The future for young Australian workers looks dire with news their income was well in decline before COVID-19. Sam Brennan reports.
THERE IS AN assumption that people become better off over time.
This is a fair assumption, too, considering for 100 years every new generation of Australians has moved out of their parents’ house with a good wage and started the climb up an ever-growing job ladder.
But now, young people have been pushed off that ladder, are unable to afford a house and in what could be the first time in Australian history – according to a Grattan Institute report – young people's real income has declined over the previous ten years.
At the same time, Productivity Commission research paper, 'Why did young people's incomes decline?', found those above the age of 35 have seen their real income increase.
This decline has occurred: to men and women; to those in the city and the outback; to people who went to university; to Indigenous and non-Indigenous Australians, and to those with a disability and those without — nearly every way you cut it, young Australians are making less.
Not only was this decline seen in wages, but also in government payments and investment returns. Every form of income has declined, with one exception — young people have seen a rise in money transfers from their parents.
This raises the questions: Why are young Australians facing a situation not experienced before? Why are they worse off?
Australia’s two economies
Australia emerged from the 2008 Global Financial Crisis (GFC) in pretty good shape when compared to the rest of the world. This was due in part to the stimulus policies of the Labor Government as well as the mining boom.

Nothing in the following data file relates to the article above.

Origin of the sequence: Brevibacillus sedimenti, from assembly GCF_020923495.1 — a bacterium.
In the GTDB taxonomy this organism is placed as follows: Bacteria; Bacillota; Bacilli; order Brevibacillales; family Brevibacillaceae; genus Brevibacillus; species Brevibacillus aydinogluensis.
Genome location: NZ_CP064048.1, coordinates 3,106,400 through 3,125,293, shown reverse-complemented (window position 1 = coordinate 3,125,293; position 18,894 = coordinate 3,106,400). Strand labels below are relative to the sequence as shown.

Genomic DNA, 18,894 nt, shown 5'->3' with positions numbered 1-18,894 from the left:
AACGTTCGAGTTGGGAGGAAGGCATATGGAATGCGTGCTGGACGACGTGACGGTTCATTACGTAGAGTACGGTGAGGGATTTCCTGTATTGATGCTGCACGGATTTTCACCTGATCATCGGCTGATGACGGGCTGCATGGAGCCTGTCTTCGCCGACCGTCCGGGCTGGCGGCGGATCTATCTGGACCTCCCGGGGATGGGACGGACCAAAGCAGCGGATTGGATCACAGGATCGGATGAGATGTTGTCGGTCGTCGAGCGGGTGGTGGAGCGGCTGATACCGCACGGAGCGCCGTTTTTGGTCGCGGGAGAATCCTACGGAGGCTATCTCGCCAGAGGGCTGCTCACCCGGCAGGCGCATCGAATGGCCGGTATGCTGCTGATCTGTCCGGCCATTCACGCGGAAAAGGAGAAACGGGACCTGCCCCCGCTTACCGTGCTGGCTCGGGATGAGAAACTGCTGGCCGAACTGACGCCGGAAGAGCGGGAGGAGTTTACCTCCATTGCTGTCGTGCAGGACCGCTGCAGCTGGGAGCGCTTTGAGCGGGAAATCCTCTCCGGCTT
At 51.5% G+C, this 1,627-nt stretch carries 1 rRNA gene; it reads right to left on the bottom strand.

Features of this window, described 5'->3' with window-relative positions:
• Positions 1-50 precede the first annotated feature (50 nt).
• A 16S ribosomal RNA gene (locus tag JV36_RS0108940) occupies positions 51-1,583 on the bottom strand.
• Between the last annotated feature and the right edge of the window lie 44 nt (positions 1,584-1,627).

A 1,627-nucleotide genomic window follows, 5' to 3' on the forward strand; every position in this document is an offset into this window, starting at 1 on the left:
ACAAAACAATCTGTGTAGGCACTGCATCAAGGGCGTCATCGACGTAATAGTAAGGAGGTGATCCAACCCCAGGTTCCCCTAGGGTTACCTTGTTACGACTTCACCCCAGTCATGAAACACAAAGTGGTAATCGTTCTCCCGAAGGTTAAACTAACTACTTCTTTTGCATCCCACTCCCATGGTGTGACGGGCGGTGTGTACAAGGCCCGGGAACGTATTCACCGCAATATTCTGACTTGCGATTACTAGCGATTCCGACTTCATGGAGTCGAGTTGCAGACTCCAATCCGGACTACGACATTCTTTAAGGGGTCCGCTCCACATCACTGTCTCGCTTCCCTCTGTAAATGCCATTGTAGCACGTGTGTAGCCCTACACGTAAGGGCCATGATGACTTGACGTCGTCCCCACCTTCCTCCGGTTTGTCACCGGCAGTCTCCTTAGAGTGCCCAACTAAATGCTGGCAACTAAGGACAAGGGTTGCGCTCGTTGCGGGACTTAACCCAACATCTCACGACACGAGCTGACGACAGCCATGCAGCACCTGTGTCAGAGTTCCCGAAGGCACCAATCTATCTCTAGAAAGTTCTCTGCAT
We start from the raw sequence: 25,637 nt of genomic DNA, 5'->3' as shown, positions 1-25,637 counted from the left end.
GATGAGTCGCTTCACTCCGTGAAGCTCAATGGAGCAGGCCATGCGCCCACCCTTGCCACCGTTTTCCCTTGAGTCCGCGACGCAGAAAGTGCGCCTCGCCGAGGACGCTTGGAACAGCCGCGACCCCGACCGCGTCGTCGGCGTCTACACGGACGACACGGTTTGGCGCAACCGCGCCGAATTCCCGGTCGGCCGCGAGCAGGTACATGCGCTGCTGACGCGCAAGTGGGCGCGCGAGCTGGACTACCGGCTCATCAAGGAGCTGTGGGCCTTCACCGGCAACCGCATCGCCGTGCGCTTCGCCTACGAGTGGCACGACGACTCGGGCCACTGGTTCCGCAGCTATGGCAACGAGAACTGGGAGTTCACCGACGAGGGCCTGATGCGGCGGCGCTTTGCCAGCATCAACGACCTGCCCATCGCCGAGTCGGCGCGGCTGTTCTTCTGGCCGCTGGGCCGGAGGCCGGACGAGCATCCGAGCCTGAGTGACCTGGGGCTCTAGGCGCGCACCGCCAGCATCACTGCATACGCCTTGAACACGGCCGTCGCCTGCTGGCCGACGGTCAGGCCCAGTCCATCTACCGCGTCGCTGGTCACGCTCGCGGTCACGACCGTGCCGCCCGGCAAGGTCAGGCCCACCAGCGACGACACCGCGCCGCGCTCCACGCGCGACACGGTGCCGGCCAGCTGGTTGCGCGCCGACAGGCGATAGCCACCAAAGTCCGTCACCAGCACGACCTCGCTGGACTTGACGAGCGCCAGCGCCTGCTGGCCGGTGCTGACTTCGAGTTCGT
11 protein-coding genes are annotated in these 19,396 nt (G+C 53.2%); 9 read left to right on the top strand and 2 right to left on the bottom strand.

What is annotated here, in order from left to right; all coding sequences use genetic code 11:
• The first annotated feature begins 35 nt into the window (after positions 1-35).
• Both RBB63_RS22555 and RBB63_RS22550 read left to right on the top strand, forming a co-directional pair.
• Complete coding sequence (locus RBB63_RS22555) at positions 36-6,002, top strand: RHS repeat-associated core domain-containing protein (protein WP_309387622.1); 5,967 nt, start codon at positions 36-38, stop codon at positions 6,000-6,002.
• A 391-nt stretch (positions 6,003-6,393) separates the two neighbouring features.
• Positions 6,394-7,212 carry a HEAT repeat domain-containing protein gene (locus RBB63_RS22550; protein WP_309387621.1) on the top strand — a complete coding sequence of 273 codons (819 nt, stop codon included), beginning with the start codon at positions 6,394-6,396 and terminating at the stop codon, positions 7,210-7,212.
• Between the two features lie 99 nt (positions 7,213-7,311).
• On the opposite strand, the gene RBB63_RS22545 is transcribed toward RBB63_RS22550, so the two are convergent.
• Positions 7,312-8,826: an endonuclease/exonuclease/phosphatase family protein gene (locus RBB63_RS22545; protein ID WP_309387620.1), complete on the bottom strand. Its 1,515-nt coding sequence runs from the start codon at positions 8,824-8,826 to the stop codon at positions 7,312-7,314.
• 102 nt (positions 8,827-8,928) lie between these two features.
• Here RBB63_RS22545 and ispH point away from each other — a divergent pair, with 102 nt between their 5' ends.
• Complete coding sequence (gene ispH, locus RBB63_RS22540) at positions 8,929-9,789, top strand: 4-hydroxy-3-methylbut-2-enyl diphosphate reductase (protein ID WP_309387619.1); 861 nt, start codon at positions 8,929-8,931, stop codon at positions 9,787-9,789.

The Productivity Commission report showed that after 2008, Australia was split into two economies.
People older than 35 who entered the GFC with a job, house and financial security, saw their wages grow. They invested in housing and even saw an increase in benefits from the Labor Government. But if you were under 35, then the only jobs around were part-time – in a profession that you didn’t study – for low pay, with no prospect of promotion and dwindling government benefits to back you up.
“Since our community legal centre was launched in 2016, 65 per cent of what we’ve been dealing with relates to wage theft. Many bosses believe they can get away with underpaying wages and superannuation.”
How did these two economies form in parallel with each other?
Breaking into the job market
During the GFC, government stimulus allowed businesses to keep a lot of their staff, but businesses were not likely to expand. Therefore, young people were unable to break into the job market. This was exacerbated by women entering the workforce and people working longer – thanks to increasing retirement age – meaning labour supply was on the rise without a corresponding demand.
Employers coming out of the GFC decided it was better to keep their current workers rather than expand and hire new employees.
But Australia’s unemployment rate has been steady. In the face of terrible job prospects, young Australians, instead, accepted part-time or casual contracts, working fewer hours as shown by the underemployment rate.